Should the Liquor Tax in China be Higher?
Liquor tax in China is lower than in most other countries. Prof Brian Viard on whether there is a case for raising it.
A recent Economist article discussing increased consumption of alcohol in China pointed out that China’s alcohol tax is lower than most countries—implying that an increase in the tax would significantly curtail consumption. But would it?
Before we come to that question let’s first ask why a government would want to tax alcohol. There are two reasons. First, as with any tax the government may want to raise revenues to fund its operations. Second, the government may want to reduce consumption of a product by making it more expensive. The second reason is what The Economist has in mind. Excessive drinking of alcohol leads to various social ills such as accidents from drunk driving, domestic and other violence, medical problems and reduced productivity.
How do we know whether a tax will accomplish one or the other of these goals? Economists have a handy tool for predicting this—an elasticity. As you might guess, an elasticity measures how flexible something is; how much it will change when you apply pressure. In this case, how much alcohol consumption will change if you tax it more? Increasing the alcohol tax will increase its price—producers will pass on at least some of the increased cost to buyers—so this is the same as asking how much alcohol consumption will decrease when its price increases. Economists calculate an elasticity as the percentage change in alcohol consumption that occurs if we increase its price by 1%.
We know that this elasticity will be negative—a higher price will make people drink less. The question is by how much it will fall. It is useful to know the answer to this question because it will tell us how an increase in the alcohol tax will play out.
Suppose the elasticity is a big negative number. This means if we increase the alcohol price by 1%, alcohol consumption will fall by a lot. For example, if the elasticity is -3 then a tax increase leading to a 1% increase in price will reduce consumption by 3%. In this case, the tax will do a good job of addressing the social ills caused by alcohol. The flipside of this is that it will not add much to the government’s coffers because sales will fall by a lot greatly reducing the tax base.
If, on the other hand, the elasticity is a small negative number then a 1% increase in price will not cause consumption to fall by much. For example, an elasticity of -0.1 would mean that a tax increase that leads to a 1% price increase will only reduce alcohol consumption by 0.1%. If this is the case, increasing the alcohol tax won’t do much to address the social ills of drinking (perhaps changing behavior through education or stricter drunk-driving punishments are needed instead). However, it will help in financing the government. We can increase the alcohol tax and most people will keep on drinking and paying the tax.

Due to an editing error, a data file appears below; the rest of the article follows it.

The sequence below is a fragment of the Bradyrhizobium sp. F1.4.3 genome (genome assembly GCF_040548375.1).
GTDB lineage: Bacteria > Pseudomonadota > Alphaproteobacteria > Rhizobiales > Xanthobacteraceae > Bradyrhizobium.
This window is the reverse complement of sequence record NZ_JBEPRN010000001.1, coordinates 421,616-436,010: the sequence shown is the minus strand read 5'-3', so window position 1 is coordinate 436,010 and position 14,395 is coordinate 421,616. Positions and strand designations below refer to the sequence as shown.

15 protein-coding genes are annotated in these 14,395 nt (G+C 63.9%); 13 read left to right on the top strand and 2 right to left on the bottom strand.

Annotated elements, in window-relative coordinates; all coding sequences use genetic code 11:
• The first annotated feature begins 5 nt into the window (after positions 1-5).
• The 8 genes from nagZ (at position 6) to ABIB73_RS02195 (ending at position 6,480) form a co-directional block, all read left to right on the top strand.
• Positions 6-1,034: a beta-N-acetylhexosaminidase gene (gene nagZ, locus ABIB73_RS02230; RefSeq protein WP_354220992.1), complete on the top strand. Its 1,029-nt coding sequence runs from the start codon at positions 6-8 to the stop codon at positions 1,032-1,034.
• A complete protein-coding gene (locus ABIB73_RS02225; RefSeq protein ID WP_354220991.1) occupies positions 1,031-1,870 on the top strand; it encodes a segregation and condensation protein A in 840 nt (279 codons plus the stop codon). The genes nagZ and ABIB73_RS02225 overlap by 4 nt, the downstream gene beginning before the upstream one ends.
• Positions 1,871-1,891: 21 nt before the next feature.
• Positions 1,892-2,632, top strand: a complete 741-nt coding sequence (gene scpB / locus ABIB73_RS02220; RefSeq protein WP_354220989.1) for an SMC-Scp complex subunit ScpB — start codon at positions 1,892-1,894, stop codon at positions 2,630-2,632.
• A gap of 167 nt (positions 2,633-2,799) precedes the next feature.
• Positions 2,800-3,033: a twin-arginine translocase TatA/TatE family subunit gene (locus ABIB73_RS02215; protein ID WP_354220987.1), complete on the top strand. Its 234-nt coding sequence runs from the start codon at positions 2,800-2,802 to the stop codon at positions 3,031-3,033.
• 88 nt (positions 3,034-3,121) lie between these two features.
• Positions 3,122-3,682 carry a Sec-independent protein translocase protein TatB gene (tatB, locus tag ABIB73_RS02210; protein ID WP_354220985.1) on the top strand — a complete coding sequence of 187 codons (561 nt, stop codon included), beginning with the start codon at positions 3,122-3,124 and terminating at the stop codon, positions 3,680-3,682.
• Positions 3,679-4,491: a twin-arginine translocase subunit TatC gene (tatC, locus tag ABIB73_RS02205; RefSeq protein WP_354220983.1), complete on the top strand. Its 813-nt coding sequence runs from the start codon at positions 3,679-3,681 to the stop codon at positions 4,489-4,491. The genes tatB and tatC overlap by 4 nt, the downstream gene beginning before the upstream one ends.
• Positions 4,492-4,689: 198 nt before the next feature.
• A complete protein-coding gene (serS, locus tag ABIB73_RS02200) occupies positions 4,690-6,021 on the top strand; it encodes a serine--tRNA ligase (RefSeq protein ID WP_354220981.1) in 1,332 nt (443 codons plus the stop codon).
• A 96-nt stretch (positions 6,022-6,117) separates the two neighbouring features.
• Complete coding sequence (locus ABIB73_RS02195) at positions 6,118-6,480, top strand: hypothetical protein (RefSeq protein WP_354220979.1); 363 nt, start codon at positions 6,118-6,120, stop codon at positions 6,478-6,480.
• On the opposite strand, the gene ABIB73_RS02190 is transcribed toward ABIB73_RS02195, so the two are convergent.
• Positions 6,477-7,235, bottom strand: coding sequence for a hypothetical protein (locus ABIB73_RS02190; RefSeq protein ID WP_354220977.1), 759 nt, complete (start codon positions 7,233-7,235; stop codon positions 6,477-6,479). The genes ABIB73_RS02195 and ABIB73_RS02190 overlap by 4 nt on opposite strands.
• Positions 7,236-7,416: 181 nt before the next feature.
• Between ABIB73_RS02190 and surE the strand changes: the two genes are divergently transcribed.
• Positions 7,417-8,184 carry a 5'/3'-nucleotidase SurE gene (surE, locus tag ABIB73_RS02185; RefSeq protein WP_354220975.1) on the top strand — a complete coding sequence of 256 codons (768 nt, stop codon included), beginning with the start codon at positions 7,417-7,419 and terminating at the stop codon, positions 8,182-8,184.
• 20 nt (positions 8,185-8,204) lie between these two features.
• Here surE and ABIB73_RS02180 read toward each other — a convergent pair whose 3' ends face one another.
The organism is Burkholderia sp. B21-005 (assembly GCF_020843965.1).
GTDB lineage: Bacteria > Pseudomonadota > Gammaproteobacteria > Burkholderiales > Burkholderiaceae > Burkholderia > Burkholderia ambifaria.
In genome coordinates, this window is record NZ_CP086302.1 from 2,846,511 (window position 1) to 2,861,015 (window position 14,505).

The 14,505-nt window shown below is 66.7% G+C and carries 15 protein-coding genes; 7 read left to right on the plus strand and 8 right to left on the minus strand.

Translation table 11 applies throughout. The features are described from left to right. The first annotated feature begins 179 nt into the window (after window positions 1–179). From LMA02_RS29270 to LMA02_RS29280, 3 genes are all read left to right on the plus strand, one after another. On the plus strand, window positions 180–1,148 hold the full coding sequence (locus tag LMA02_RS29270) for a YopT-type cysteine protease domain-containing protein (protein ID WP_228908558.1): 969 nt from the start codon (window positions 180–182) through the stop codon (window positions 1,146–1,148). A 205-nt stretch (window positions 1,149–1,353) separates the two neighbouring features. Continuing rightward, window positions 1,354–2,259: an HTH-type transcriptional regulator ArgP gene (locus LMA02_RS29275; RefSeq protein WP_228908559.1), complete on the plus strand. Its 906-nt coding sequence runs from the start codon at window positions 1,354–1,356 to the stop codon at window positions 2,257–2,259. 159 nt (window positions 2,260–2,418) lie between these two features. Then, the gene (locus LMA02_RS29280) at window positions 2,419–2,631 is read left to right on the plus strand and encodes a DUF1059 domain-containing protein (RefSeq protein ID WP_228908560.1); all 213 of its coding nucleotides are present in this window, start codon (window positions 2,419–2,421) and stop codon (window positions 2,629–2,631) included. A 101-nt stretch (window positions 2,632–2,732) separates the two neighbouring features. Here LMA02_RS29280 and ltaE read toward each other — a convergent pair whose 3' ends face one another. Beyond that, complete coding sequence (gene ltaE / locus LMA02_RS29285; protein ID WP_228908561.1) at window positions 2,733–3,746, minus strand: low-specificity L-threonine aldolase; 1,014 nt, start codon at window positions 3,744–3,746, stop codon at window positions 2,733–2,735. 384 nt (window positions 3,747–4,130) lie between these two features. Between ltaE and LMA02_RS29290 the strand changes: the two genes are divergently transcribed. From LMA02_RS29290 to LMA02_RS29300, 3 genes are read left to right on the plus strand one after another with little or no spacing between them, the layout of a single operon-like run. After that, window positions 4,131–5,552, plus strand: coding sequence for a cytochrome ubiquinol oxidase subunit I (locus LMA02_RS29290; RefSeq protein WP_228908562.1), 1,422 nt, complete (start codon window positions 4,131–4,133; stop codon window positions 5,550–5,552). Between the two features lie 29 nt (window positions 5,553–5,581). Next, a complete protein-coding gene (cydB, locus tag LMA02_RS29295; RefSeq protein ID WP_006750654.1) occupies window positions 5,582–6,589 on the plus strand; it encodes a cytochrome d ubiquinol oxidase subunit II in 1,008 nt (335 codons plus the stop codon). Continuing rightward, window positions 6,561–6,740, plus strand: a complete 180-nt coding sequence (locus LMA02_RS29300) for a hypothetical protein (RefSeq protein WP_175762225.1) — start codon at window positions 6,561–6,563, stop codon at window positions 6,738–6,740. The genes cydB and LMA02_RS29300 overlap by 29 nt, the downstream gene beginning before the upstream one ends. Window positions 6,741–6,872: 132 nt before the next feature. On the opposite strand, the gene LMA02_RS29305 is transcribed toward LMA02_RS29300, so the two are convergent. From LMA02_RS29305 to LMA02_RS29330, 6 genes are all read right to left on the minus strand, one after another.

So how big is the elasticity of alcohol consumption? Elasticity estimates are tricky so unfortunately there are not many available. I found one study which estimated elasticities in China for the mid-1990s. The study found an elasticity of -1.36 for wine and -0.90 for beer. These are intermediate in magnitude and suggest that increasing the alcohol tax would be moderately effective in reducing drinking and its associated ills.
However, these estimates are fairly outdated. I found another study that uses more recent data and suggests that alcohol consumption has become much less responsive to price increases. The study found an elasticity of -0.12 for liquor and nearly zero for beer. If these are more reflective of drinking habits in China now, then raising the tax may help bring in tax revenue but will not go far in reducing drinking.
So the question of whether the government should increase the liquor tax or not depends on the objective. In some sense, you can’t have it both ways—you can’t both generate significant revenue and reduce drinking a lot by raising the tax. Either people will drink a lot less and thereby pay less tax or keep on drinking and pay a lot in taxes.
 They are tricky because we need to randomly change the liquor price and see how people’s drinking habits change. Tax changes are often not random because the government implements a tax only because it expects a certain response.
 These are from Table 4 of “Liquor and Beverage Consumption in China: A Censored Demand System Approach”, Cheng Fang, 2003 based on data from the urban household surveys conducted by the National Statistical Bureau (NSB) of China in 1993 and 1998. The data used were 2,298 households in Beijing, Tianjin, Shanghai and Jiangsu.
 These are from Table 2 of “Is the Demand for Alcoholic Beverages in Developing Countries Sensitive to Price? Evidence from China”, Guoqiang Tian and Feng Liu, 2011 based on data from the 1993, 1997, 2000, 2004 and 2006 waves of the China Health and Nutrition Survey. The data used were from 44,025 individuals in Liaoning, Heilongjiang, Jiangsu, Shandong, Henan, Hubei, Hunan, Guangxi and Guizhou provinces.
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